A pool in Chile. Image by Tjeerd Wiersma via flickr.com. License: Creative Commons

Currently, many media outlets are complaining about Bitcoin’s high water consumption, while Bitcoiners are dismissing it as another round of misinformation. We look at how the estimate was created and the reasons for criticizing it.

Some media outlets are currently excitedly reporting that a Bitcoin transaction consumes as much water as fits in a swimming pool. So far too much, and that is of course a scandal.

BBC headline

Bitcoiners strongly disagree with this. Such reports are unscientific and defamatory; a misinformation and an attack, as ordered for the rally, because the high institutions are getting fed up.

Before you jump too quickly to whichever side you instinctively feel more comfortable with, let’s look at the sources. What speaks for and what speaks against the water thesis?

2,237 million liters for mining

The background is a paper that Alex de Vries published a few days ago Cell Reports Sustainability published. This paper describes “Bitcoin’s growing water footprint” in relatively dramatic terms.

De Vries, it should be noted, runs the Digiconomist portal, where he has been estimating the energy consumption of Bitcoin for a long time. His numbers are usually higher than others, such as Bitcoin Energy Consumption Index the University of Cambridge. Because de Vries works as a data analyst at the Dutch central bank, he is considered highly biased.

Nevertheless, de Vrie’s study should be viewed independently of his person. That’s what science is all about. So he claims that Bitcoin’s water consumption has “escalated” since 2020: it rose from 591 gigalitres (GL) – i.e. 591 million liters – to 2,237 GL in 2023.

How does he come up with that? That is the crucial question here.

How to determine the minig’s water footprint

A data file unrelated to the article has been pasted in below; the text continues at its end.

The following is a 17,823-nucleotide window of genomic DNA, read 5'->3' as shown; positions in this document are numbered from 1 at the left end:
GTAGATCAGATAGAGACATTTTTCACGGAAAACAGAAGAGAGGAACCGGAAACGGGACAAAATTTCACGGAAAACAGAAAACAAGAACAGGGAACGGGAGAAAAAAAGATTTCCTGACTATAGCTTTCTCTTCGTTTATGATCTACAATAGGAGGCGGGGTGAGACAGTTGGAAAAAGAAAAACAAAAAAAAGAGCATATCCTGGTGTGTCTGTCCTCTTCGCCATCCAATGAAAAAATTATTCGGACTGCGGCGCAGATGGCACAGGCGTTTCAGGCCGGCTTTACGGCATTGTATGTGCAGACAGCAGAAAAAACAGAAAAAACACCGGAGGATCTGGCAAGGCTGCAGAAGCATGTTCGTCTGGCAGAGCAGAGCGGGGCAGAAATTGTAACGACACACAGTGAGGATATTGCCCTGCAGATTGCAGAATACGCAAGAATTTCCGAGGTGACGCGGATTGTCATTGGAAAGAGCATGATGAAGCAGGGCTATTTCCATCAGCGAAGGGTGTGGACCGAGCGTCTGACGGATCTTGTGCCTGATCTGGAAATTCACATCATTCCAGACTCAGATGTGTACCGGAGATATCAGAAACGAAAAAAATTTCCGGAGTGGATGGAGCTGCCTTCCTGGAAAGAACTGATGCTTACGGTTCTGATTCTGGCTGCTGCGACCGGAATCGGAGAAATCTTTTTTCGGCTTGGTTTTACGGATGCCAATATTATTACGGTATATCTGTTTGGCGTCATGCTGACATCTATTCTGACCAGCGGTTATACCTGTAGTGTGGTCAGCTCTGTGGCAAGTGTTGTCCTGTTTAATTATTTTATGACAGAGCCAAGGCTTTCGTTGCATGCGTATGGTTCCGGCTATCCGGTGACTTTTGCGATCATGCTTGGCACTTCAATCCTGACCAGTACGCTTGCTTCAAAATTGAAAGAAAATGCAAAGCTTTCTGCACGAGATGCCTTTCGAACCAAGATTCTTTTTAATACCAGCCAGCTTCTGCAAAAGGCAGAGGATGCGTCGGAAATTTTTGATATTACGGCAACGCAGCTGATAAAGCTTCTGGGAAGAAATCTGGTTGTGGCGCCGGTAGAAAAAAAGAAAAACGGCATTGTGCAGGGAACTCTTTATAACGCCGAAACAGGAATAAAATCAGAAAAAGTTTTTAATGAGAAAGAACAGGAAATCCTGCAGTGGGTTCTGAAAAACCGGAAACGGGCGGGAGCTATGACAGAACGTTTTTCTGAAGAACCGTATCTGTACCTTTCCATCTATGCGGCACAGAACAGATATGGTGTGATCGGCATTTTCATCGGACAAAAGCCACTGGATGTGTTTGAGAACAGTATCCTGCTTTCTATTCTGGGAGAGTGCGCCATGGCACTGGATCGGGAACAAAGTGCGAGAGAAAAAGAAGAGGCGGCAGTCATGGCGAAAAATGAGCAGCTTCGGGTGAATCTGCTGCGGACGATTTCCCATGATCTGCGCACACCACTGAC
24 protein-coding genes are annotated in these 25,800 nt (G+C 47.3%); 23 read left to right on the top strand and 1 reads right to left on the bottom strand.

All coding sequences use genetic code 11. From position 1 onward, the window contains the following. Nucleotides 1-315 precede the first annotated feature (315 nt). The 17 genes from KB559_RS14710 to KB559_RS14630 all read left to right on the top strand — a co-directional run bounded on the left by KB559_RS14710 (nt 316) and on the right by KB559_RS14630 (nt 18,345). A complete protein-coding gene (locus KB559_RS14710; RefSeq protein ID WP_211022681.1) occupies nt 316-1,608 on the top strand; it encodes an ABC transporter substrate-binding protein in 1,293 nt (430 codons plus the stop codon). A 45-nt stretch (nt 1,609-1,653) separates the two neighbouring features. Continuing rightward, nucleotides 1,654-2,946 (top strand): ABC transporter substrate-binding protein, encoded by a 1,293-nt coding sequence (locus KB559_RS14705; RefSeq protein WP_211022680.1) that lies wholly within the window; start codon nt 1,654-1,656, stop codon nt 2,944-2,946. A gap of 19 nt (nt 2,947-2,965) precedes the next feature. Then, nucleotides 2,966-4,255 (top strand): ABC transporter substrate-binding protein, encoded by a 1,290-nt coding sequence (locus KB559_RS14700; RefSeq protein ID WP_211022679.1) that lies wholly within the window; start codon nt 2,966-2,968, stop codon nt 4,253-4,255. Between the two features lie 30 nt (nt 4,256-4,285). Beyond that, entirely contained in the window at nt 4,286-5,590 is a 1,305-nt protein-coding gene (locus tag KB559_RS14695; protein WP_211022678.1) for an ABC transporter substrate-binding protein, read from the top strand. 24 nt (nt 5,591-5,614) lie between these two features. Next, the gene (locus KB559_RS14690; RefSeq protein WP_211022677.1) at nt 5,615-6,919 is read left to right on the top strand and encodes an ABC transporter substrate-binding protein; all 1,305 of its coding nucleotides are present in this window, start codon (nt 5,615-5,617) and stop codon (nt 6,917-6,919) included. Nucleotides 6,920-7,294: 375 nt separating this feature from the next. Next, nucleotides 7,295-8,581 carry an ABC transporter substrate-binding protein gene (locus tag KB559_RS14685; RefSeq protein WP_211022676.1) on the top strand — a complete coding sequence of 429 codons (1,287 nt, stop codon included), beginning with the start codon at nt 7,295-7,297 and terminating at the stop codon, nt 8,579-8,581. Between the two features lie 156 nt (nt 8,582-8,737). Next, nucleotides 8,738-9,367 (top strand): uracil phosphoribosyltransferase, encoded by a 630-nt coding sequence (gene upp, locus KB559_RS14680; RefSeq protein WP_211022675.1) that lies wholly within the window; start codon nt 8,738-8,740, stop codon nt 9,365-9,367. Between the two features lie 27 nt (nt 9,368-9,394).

First of all, 2.2 billion liters of water doesn’t sound like much. In Germany, 125 liters of water are consumed per capita per day, meaning that private households in Germany alone consume 3.6 trillion liters. In comparison, Bitcoin mining wouldn’t even be a mere crumb.

However, most of the water we use for showering, washing hands and cooking flows back into the tap. So it stays in the ground-level water system. On the other hand, when water evaporates or evaporates, it rises into the atmosphere, disrupting the cycle more. And this type of water consumption is what de Vries is concerned about.

During mining, water evaporates for two reasons: directly, to cool the miners, and indirectly through the electricity consumed. Coal, gas and nuclear power require large amounts of water for cooling.

To measure indirect consumption, de Vries looks at electricity consumption and the geographical distribution of mining. His source for this is the Cambridge Center for Alternative Finance, which has been collecting these values ​​for a long time. He combines this data with the water intensity of electricity generation at the respective location, which is given in liters per kilowatt hour and depends on the local electricity mix.

World map of mining to Cambridge

Since 2020, the water intensity of the miners’ electricity has increased enormously. After the ban in China, many miners moved to Kazakhstan, away from the dams and towards the coal and gas power plants. With this move, not only the CO2 footprint increased, but also the water consumption per kilowatt hour from 8.63 to 15.76 liters at the end of 2021.

After 2021, the Bitcoin hash rate rose – and with it electricity consumption – by an estimated 35 percent. Since the geography of mining has remained largely stable, de Vries assumes that water consumption has increased to the same extent. According to his calculations, in 2022 it would have reached a total of 2,237 gigalitres. Translated into transactions, this amounted to 16,279 liters in 2021 – roughly a garden pool with 16 cubic meters.

Kazakhstan. Image by t_y_l via flickr.com. License: Creative Commons

To estimate the direct consumption of cooling miners, de Vries consults studies on water consumption by data centers in various climate zones in the United States. He then transfers this to the US miners and then extrapolates the value globally. Using this somewhat vague method, he ends up with a total estimate of 84.9 gigalitres. In the overall picture, this is rather negligible.